How can we capture Devon’s unique features for someone who has never been? In 1963 W.G.Hoskins (1) described our county as a “land of few villages but many hamlets, even more so of isolated farmsteads, of pasture and livestock, of small fields enclosed in severalty from the beginning or at least since the 14th century, and of wild upland commons.”
Turner describes travelling along Brunel’s Great Western Railway (2). “The train from Taunton to Plymouth snakes along fertile valleys scattered with settlements and tangled with ancient fields and hedgebanks.” “Picture, for example, a great hedge bank in May, draped in primroses, bluebells and campions, snaking alongside a little sunken lane between the spring pastures: nothing evokes the unique spirit of Devon’s landscape more intensely.”
For me it is perhaps those narrow twisty lanes with grass growing along the middle, the hedgerow caressing the car at each side, and the ever present risk of meeting a flock of sheep, that conjures up my childhood view of travelling around Devon. Occasional family days out gave me a wider view – Dartmoor and Exmoor, some of the wildest areas in Southern England; mixed woodland and man made conifer forests; the whole county topped and tailed by rugged coastline, smuggler’s coves and beautiful beaches.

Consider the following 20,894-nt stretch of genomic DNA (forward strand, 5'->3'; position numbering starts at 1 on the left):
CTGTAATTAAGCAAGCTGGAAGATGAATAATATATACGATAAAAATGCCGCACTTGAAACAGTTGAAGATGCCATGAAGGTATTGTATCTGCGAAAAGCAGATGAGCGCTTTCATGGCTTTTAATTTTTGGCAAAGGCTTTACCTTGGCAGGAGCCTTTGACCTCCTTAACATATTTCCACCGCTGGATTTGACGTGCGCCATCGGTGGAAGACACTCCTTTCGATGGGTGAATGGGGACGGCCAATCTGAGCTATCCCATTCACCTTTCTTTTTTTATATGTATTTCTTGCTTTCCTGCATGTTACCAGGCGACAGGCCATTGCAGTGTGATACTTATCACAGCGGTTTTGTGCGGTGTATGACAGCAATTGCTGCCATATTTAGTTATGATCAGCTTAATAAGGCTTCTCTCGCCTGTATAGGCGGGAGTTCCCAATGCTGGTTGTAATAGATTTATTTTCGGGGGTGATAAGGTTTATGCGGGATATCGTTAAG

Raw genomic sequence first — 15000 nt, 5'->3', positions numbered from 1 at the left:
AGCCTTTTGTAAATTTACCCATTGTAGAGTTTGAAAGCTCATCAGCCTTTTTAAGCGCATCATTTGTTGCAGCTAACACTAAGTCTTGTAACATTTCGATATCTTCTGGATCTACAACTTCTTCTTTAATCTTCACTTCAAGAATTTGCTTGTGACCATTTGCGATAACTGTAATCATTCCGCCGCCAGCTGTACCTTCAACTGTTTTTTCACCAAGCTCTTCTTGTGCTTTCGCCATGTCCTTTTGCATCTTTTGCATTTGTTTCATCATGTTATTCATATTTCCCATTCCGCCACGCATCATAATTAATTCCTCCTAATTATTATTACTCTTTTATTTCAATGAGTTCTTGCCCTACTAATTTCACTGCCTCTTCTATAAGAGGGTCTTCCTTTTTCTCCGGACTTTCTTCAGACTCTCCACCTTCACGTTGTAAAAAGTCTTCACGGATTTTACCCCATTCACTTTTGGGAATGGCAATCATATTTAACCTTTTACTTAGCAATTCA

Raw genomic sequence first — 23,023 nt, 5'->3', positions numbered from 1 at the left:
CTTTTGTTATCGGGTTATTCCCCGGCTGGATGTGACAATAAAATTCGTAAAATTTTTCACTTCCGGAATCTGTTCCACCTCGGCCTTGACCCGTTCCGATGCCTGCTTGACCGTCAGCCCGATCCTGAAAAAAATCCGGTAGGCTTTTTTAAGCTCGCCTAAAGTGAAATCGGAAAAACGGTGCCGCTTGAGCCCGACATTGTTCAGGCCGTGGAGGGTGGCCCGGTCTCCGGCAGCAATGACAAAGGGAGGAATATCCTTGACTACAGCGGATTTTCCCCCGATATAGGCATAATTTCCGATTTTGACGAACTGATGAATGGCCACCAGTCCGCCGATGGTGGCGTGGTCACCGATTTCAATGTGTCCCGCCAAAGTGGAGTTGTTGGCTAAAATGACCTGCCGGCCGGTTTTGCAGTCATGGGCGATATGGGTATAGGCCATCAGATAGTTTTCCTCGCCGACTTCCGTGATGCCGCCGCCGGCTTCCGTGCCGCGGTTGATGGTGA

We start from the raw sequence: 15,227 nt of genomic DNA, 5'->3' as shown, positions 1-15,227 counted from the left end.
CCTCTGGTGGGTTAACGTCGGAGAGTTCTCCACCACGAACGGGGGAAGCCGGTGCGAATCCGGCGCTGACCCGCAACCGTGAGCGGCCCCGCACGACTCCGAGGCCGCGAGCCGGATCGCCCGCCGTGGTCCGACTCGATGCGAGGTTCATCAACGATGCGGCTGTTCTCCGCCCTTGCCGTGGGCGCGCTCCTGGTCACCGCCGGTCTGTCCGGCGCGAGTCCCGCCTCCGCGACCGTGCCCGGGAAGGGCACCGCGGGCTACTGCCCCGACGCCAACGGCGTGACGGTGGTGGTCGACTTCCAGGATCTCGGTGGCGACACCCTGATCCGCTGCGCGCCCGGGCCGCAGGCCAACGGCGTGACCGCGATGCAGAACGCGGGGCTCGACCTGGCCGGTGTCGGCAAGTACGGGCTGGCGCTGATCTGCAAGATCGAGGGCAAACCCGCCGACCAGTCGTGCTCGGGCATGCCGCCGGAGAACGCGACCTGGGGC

No one would question the statement “Devon has a rich and fascinating rural landscape” (1), moulded in part by the many generations who have lived and worked here. For those how know how to read it, the environment we live in is like a book, telling us about the past. Just as ‘The Old Rectory’ or ‘The Forge’ suggest previous uses of our houses, Devon field names, which often date back to the Middle Ages, give clues as to the features of the land at that time. Developing a deeper understanding of the historic landscape may bring new insights into the lives of our ancestors and the challenges they faced.